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Schiller Institute Conference
September 15-16, 2007
Kiedrich, Germany

The Sicily-Tunisia Tunnel
and the Extension of the
Eurasian Land-Bridge
into Africa

Dr. Nino Galloni
Nino Galloni
EIRNS/Julien Lemaître

Italian economist Dr. Nino Galloni gave the following speech on the panel, "Projects for the Eurasian Land-Bridge"

Map of Sicily to Tunisia tunnel route
View enlargement
Planimetric scheme for the tunnel under the Channel of Sicily for the Europe-Africa rail link.

The Italian Agency for Alternative Energies (ENEA) and the Sicilian Regional government have recently presented a feasibility study concerning underground and underwater segments of up to 60 kilometers, for a tunnel across the Channel of Sicily, connecting Italy with Tunisia. Therefore, in the case under examination, researchers have suggested the construction of four intermediate islands which will be built with the excavated material; in this manner, the cost of waste disposal will also be reduced. In addition, the four islands would represent a financial asset in the operation, because they can be utilized for stocking the local sea fauna and selective fishing, as well as for quality tourism.

The plan takes on particular value if it is better integrated into the network of global infrastructure going from the Bering Strait (connecting the Americas to Asia and, therefore, to Europe), to the Mediterranean and Africa; those infrastructure networks also include the bridge over the Messina Strait and the Gibraltar tunnel between Spain and Morocco (ca. 37.8 km). In this way, there would be uninterrupted circulation of means of transport of goods and passengers along the Mediterranean coast, going through Italy, France, Spain, Morocco, Algeria, Libya, Tunisia, and, of course, all of the bordering countries.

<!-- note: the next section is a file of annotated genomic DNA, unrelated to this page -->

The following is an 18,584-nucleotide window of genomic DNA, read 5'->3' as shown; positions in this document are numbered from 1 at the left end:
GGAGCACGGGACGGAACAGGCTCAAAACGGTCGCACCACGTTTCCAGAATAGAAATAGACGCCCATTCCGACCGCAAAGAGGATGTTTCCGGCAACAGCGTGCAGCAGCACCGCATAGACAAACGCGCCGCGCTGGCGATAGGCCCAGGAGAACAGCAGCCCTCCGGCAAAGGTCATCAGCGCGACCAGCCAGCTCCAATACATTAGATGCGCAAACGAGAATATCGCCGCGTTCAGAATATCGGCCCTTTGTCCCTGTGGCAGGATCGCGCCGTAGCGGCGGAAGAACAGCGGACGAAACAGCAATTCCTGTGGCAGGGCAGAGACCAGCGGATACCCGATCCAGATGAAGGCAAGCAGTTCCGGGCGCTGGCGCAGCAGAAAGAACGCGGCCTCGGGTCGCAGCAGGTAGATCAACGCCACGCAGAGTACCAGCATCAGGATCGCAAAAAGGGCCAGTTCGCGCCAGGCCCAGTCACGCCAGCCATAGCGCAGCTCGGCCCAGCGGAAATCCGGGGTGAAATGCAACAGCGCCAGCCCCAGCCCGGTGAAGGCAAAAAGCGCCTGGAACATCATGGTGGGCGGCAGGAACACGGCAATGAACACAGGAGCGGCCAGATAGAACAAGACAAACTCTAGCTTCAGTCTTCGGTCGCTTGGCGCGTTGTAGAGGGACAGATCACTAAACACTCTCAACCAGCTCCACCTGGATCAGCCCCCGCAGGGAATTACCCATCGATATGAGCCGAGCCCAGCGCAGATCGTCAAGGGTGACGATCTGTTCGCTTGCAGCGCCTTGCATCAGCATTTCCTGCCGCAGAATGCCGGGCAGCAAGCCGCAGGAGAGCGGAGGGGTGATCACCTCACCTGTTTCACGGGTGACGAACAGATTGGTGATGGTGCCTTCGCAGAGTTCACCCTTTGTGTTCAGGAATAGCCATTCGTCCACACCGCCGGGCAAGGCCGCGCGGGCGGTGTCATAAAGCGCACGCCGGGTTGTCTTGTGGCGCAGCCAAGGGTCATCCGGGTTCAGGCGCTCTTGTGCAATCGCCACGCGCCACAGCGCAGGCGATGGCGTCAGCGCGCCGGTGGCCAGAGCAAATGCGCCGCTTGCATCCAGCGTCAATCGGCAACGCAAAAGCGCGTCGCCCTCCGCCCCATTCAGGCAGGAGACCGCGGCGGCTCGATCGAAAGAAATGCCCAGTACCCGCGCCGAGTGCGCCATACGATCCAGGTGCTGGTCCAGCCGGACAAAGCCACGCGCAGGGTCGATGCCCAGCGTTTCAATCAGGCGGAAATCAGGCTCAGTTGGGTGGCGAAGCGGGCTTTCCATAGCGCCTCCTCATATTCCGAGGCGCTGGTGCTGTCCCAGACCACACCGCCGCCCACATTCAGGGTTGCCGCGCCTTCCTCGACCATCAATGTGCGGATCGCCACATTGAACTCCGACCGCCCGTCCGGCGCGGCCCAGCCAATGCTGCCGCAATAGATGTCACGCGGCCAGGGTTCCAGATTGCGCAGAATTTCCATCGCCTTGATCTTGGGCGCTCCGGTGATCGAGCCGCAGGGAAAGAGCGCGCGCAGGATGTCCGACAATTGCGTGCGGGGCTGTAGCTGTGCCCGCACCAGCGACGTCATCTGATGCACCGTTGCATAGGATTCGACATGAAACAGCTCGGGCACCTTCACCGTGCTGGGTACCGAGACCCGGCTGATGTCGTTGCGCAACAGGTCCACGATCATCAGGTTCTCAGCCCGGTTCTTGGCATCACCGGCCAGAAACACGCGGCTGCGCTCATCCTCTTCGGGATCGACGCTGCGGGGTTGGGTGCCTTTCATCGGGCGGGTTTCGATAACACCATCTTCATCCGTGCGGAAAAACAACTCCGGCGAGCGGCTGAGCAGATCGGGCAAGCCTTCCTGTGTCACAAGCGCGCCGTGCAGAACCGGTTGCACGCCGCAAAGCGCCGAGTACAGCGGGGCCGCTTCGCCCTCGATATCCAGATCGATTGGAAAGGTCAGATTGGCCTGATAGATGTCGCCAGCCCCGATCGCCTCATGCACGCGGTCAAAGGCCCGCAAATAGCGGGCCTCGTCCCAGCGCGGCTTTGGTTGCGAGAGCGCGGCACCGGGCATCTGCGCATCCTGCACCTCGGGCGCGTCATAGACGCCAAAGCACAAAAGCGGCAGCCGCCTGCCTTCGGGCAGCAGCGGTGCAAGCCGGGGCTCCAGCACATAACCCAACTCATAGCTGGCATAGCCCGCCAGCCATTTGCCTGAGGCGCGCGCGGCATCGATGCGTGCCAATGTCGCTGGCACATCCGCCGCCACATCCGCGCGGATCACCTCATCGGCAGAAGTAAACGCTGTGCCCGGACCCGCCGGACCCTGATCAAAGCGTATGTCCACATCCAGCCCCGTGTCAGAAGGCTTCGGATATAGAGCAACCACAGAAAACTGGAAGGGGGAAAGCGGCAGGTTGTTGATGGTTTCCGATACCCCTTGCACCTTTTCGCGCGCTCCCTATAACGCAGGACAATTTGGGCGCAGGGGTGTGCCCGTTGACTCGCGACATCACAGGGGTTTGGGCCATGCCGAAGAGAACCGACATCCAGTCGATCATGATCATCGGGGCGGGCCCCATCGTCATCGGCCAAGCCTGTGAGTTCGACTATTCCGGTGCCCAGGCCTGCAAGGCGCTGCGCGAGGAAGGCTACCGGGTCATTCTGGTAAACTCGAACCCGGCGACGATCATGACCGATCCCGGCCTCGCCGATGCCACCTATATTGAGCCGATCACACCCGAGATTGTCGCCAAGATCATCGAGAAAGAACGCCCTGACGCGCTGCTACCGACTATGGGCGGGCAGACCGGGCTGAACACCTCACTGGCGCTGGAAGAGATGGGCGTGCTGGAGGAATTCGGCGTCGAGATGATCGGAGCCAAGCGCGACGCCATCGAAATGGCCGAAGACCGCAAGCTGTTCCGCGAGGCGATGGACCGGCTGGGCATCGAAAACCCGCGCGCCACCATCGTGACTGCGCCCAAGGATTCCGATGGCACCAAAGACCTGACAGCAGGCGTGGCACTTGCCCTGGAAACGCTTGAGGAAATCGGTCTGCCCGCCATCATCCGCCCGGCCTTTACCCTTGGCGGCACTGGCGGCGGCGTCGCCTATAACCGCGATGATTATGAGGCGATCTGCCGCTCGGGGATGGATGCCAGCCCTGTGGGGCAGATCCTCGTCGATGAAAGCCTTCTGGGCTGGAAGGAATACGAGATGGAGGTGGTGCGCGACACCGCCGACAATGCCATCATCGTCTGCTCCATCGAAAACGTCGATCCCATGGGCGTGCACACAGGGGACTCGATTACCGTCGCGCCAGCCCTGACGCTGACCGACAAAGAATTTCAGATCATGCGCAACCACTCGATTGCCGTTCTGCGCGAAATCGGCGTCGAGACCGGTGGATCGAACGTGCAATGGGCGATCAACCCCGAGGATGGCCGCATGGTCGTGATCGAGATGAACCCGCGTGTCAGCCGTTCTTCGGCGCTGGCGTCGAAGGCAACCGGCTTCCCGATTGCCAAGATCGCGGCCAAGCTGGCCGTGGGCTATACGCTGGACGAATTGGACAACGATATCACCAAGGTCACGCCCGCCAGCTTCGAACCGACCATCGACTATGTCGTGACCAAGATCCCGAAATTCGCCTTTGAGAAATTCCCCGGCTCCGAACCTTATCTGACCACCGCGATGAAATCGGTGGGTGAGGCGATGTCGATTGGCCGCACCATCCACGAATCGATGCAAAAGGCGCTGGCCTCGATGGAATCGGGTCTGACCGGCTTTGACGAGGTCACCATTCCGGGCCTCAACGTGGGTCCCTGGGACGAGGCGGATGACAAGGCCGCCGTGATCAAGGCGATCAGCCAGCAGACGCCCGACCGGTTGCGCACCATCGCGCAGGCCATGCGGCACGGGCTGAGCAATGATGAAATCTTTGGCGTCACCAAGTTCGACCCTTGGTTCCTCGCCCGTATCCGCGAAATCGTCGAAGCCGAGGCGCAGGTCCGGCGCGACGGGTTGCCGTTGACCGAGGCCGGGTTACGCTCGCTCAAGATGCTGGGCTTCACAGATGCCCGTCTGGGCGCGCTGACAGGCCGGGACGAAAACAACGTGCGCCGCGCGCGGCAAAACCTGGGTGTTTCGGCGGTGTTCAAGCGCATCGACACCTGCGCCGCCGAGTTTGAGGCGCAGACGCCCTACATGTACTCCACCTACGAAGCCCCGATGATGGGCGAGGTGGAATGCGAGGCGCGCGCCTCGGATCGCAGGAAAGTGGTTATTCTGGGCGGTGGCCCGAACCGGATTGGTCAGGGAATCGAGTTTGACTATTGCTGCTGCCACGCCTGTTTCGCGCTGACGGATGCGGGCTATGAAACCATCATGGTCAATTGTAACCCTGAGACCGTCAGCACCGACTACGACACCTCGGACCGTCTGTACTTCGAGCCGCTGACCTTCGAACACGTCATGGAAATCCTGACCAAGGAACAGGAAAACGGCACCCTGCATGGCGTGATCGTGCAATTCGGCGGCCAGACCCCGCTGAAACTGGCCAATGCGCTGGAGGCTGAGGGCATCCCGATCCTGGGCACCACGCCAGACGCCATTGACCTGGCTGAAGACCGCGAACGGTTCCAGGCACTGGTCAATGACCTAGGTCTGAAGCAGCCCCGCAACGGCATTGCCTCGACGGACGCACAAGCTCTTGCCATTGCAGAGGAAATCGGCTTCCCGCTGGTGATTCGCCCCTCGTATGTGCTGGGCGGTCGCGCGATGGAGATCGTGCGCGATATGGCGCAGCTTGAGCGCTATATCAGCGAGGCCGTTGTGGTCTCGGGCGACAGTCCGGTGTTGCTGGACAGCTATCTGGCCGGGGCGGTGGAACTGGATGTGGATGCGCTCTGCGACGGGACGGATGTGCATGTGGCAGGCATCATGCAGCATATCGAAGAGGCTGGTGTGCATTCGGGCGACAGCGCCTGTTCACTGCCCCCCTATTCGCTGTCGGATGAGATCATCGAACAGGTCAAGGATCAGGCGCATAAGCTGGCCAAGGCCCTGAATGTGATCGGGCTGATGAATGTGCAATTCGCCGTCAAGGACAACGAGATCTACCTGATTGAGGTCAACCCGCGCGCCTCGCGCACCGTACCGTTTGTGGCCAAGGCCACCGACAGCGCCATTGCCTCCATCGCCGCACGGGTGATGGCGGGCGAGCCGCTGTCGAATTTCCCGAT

The financial plan based on the estimation of costs performed by the ENEA researchers calls for 20 billion euros [ca. $28 billion], and proposes to collect the money through advanced sales of tolls which, once the project is finished, can be resold, used, or transformed into shares of the state-run, or mixed public-private firm that runs or owns the infrastructure. According to the same researchers, the presence of the four islands will allow for reducing finishing costs even under the projected ten years, as each section can be reduced to only 30 km.

Any shares or tolls will be issued for a price of 100 euros (it should double in ten years), and applied to the equivalent of one medium-tonnage truck. Considering a transit frequency of one truck every five seconds, in both directions, for 20 hours a day, you have 20 billion euros to be amortized over 40 years at constant value, but in half the indicated time, if the values or prices of tolls double every ten years; of which, the initial ten years coincide with the completion of the work, and the next ten years with the first decade of activity. Therefore, the project seems to be sustainable, and governments can ask private investors for money, or issue currency that will not create inflation, exactly because it will start to generate income ten years later. (Thus, one could also choose to consolidate currently circulating short- to medium-term speculative financial instruments at high risk of insolvency, and instead spread them out in a project which is long term, real, and generates income.)

States and governments can maintain majority control and raise funds through the methods described above, not forgetting that a significant portion of income will be generated by the management of the islands for fishing and tourism, which on both the Sicilian and Tunisian sides, already have an ancient and deep-rooted tradition.

Related pages:

Speeches from the Landbridge Conference, Kiedrich, September 2007

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Testimony to Italy's Senate Committee, September 2007

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Dr. Galloni Addresses Schiller Institute Conference in Bad Schwalbach, 2003

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Lyndon LaRouche on the Development of Africa, 1988

Peace Through Development in Africa's Great Lakes Region 1997

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